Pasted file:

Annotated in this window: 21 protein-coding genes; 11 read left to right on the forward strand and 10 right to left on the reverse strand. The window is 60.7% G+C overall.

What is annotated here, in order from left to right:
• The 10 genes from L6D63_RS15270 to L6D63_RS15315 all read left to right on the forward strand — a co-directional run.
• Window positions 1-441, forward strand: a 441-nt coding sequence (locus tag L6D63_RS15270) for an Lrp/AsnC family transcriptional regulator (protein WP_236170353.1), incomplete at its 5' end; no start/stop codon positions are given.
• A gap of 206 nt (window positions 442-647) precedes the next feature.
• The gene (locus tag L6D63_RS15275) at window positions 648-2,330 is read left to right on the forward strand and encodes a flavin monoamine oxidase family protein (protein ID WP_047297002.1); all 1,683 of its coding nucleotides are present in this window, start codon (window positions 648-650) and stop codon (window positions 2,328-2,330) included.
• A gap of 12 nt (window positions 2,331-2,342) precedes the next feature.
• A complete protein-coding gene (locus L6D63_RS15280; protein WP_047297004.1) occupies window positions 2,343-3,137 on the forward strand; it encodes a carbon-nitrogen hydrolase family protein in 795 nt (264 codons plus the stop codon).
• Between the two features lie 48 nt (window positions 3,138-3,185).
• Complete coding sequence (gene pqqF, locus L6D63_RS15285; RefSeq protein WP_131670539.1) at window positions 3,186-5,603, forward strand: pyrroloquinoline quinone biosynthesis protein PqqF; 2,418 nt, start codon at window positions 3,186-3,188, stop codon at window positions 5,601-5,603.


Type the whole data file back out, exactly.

Annotated in this window: 21 protein-coding genes; 11 read left to right on the forward strand and 10 right to left on the reverse strand. The window is 60.7% G+C overall.

What is annotated here, in order from left to right:
• The 10 genes from L6D63_RS15270 to L6D63_RS15315 all read left to right on the forward strand — a co-directional run.
• Window positions 1-441, forward strand: a 441-nt coding sequence (locus tag L6D63_RS15270) for an Lrp/AsnC family transcriptional regulator (protein WP_236170353.1), incomplete at its 5' end; no start/stop codon positions are given.
• A gap of 206 nt (window positions 442-647) precedes the next feature.
• The gene (locus tag L6D63_RS15275) at window positions 648-2,330 is read left to right on the forward strand and encodes a flavin monoamine oxidase family protein (protein ID WP_047297002.1); all 1,683 of its coding nucleotides are present in this window, start codon (window positions 648-650) and stop codon (window positions 2,328-2,330) included.
• A gap of 12 nt (window positions 2,331-2,342) precedes the next feature.
• A complete protein-coding gene (locus L6D63_RS15280; protein WP_047297004.1) occupies window positions 2,343-3,137 on the forward strand; it encodes a carbon-nitrogen hydrolase family protein in 795 nt (264 codons plus the stop codon).
• Between the two features lie 48 nt (window positions 3,138-3,185).
• Complete coding sequence (gene pqqF, locus L6D63_RS15285; RefSeq protein WP_131670539.1) at window positions 3,186-5,603, forward strand: pyrroloquinoline quinone biosynthesis protein PqqF; 2,418 nt, start codon at window positions 3,186-3,188, stop codon at window positions 5,601-5,603.